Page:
The first step is to make sure we get proper branch names when we use the Teamcity variable. This will contain the branch name from the version control system (Git in our case) but there is a special detail worth mentioning, namely that the branch specification’s wildcard part should be surrounded with parentheses:

VCS root branch specification with parenthesis.

VCS root branch specification with parenthesis.

If we don’t do this, then the default branch (“develop” in this example) will be shown as <default> which is not what we want. The default branch should be the name branch name just like every other branch, and adding the parentheses ensures that.

Updating AssemblyInfo.cs using the File Content Replacer build feature

In order for the generated assembly to have the correct version number we update the AssemblyInfo.cs before building it. We want to update the following two lines:

[assembly: AssemblyVersion("")]
[assembly: AssemblyFileVersion("")]

The AssemblyVersion attribute is used to generate the File version property of the file and the AssemblyFileVersion attribute is used for the Product version.

File version and product version of the assembly.

File version and product version of the assembly.

We keep the first two integers to use them as major and minor versions in the version number. Note that the AssemblyVersion attribute has restriction on it so that it must be four integers separated by dots, while AssemblyFileVersion does not have this restriction and can contain our branch name as well.

To accomplish the update, we use the File Content Replacer build feature in Teamcity two times (one for each attribute) with the following settings:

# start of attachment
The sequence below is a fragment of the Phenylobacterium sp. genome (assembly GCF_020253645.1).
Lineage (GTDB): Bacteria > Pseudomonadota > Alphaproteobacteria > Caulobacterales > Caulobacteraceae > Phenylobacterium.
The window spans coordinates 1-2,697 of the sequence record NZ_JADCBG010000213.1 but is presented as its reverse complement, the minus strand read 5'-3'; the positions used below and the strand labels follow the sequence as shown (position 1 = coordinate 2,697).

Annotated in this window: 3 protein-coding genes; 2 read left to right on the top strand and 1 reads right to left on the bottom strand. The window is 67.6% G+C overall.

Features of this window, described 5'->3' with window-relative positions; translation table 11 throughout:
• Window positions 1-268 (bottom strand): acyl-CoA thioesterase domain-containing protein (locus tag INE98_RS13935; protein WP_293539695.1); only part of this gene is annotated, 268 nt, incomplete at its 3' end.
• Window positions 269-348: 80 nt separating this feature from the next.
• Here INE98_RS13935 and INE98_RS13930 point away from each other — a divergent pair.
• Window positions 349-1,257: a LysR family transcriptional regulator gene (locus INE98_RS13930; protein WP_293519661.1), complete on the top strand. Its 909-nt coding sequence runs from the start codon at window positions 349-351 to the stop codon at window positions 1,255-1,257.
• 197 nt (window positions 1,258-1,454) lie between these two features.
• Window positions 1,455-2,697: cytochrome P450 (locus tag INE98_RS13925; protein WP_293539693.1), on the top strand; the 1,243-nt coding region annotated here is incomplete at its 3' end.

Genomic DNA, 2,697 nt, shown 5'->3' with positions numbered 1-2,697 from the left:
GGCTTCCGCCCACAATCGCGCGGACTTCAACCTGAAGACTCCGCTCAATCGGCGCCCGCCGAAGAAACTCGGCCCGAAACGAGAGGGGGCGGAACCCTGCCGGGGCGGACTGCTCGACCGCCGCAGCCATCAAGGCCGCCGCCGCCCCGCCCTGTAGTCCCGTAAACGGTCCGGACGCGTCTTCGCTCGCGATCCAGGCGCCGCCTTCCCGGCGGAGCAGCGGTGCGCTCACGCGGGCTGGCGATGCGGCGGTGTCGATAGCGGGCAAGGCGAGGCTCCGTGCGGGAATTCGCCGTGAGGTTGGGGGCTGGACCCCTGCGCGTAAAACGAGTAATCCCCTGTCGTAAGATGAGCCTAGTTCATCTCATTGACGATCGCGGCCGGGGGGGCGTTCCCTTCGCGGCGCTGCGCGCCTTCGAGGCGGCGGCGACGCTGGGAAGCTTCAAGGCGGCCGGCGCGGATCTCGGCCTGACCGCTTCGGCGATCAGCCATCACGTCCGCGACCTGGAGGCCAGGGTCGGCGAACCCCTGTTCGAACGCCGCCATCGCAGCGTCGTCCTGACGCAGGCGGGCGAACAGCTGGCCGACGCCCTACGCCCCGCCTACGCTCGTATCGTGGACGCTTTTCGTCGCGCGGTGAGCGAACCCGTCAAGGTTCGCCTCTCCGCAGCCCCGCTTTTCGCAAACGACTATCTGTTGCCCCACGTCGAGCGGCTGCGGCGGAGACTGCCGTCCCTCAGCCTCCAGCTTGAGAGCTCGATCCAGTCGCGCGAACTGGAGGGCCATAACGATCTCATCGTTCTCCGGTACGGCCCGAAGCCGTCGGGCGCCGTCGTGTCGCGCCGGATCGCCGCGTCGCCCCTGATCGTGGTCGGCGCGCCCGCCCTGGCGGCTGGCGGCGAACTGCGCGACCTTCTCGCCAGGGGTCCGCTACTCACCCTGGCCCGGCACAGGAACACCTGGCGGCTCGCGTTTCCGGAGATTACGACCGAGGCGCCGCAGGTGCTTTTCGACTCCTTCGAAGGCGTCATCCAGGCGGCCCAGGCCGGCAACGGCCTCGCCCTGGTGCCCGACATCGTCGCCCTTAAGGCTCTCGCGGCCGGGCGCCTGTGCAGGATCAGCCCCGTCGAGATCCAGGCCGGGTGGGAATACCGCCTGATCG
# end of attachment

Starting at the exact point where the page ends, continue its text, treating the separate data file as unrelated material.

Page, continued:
• Find what:
  • Replace with:


  • Find what:
  • Replace with:

As you can see, the “Find what” parts are regular expressions that finds the part of AssemblyInfo.cs that we want to update and “Replace with” are replacement expressions in which we can reference the matching groups of the regex and also use Teamcity variables. The latter is used to insert the Teamcity build counter and the branch name.

In our case we keep the first two numbers but if the patch number (the third integer) should also be included, then these two expressions can be adjusted to accomodate for this.

The FIle Content Replacer build feature in Teamcity.

The FIle Content Replacer build feature in Teamcity.

When we have done the above, the build will produce an assembly with proper version numbers, similarly to what we could accomplish with the old Assembly Info Patcher, but the difference with the old method is that we now have an patched AssemblyInfo.cs file whereas with the old method it was unchanged as only the generated assembly DLL file was patched. This allows us to extract the generated version number in the next step.